Lucknow is known for an architecture that is par excellence. But, hardly anyone knows the uniqueness behind it. Like the building material that was used in the construction of mosques was ‘Lakhori bricks’ (burnt clay bricks that are exclusive to Mughal architecture) and that the architecture of the tombs and Karbalas have been taken from the Central and South Asian countries. For a better understanding of Lucknow heritage sites, enlisted here are top 5 features which make Lucknow architecture unique.

Though the architecture of Karbalas and tombs has been taken from the South Asian countries and South Imambara of Lucknow is originated in India only. It consists of two words ‘Imam’ and ‘Bara’. Imam is an Arabic word that means a religious leader and ‘Bara’ means Braj which means a pious place.

Gates:

Gates in Lucknow are very popular and important as well. They are Qaiserbagh Gates, Sikandarbagh Gates, Sibtainabad Gates. Despite having a similarity of three open passages, one big in the center and one each on the two sides, there are definitely different stories of architecture, stucco plaster and its decoration. The architecture of the gates of Nawabi period is different from that of Mughal period. Seeing the picture of the gate of Panch Mahala which was constructed during the Nawab Shuja-ud-daula reign in pure Mughal style, one can see the difference clearly. While the construction of the Roomi Gate looks like a rising sun with wings spread North and South. One Chattri on the top of crest, four more chhatris are placed on four different columns from both up to the level of crest. There is no sign of the Royal emblem with fish pair. This is the first example of integrated architecture.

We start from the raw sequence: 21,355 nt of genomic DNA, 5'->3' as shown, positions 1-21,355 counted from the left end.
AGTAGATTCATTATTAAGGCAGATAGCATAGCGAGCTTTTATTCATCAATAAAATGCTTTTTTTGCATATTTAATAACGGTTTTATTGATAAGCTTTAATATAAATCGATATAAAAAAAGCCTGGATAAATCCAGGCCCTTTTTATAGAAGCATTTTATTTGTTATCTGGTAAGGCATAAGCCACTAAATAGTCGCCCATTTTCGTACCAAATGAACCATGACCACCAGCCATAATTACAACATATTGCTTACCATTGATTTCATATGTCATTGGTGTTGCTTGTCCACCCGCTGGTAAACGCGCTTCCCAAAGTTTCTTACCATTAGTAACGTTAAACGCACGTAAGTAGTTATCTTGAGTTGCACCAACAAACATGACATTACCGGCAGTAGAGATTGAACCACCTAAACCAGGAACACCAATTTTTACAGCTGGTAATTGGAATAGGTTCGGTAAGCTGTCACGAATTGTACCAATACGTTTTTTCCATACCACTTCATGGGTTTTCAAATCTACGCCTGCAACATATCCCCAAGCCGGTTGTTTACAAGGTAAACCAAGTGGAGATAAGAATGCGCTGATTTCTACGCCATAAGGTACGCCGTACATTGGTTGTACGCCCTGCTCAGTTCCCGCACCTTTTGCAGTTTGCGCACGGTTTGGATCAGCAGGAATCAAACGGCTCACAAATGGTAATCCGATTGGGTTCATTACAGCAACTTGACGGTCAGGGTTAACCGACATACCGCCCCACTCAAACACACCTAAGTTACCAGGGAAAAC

Rumi Gate never had a system of opening and closing the doorways while in Qaiserbagh, and other gates, the main entry has a system of wooden opening and closing side entries with Iron gates and a fish emblem on the top.

Use of Pottery:

One of the real strength of Royal architecture of Nawab’s period was the use of pottery to create something unique and splendid. Pottery was extensively used for decorative purpose. The pottery ducts have also been used at Constantia and Barowen that conducted hot air away from the lower room to vents in the flat roofs. More fanciful use of pottery which is particular in Lucknow is for roof finals and ornaments. This can be a Guldasta, pineapple, flower pot or big size regional flowers. All can be seen in the Rumi Gate, Dault Khana and Chhatar Manzil and different buildings erected by Nawabs themselves. Pottery is also used in the architecture of European buildings.

Carving in Stone:

Carving in stone is an age old part of India. Artisans from Rajputana excelled in this art and Mughals used it in their buildings as see-through net for air and ventilation. One of the world-fame beautifully carved stone screens is in the ‘Sidi Syed Mosque’ at Ahmadabad, constructed in 1572-73. Almost all the tombs of the Mughal period show goodies of this type of stone carving. Almost all the important tombs of the Mughal period show goodie of this type of stone carving.

Chattri:

Compelled by the philosophy of forcing their architectural styles, the East India Company engineers and builders did not adopt it. Chhatris (Canopy) in the period buildings are one of the most important parts of architecture. Most of the chhatris are carved out of stone, can be seen in Husainabad Baradari, Lal Baradari, White Baradari on the gates of Asifi Imambara, Chhatar Manzil and Naubat Khana. Octagonal or Hexagonal with arched openings with a canopy on top is the decoration of these building. Due to unavailability of the stone nearby, these chhatris imitated by the masons with brick and stucco, perfectly matched with original one, and can be seen in the parapet of Shahnajaf and Sikandarbagh palace, through the long column and the flower on the top at the junction points of parapet are of stone cutting, but perfectly matched with the brick and stucco work.

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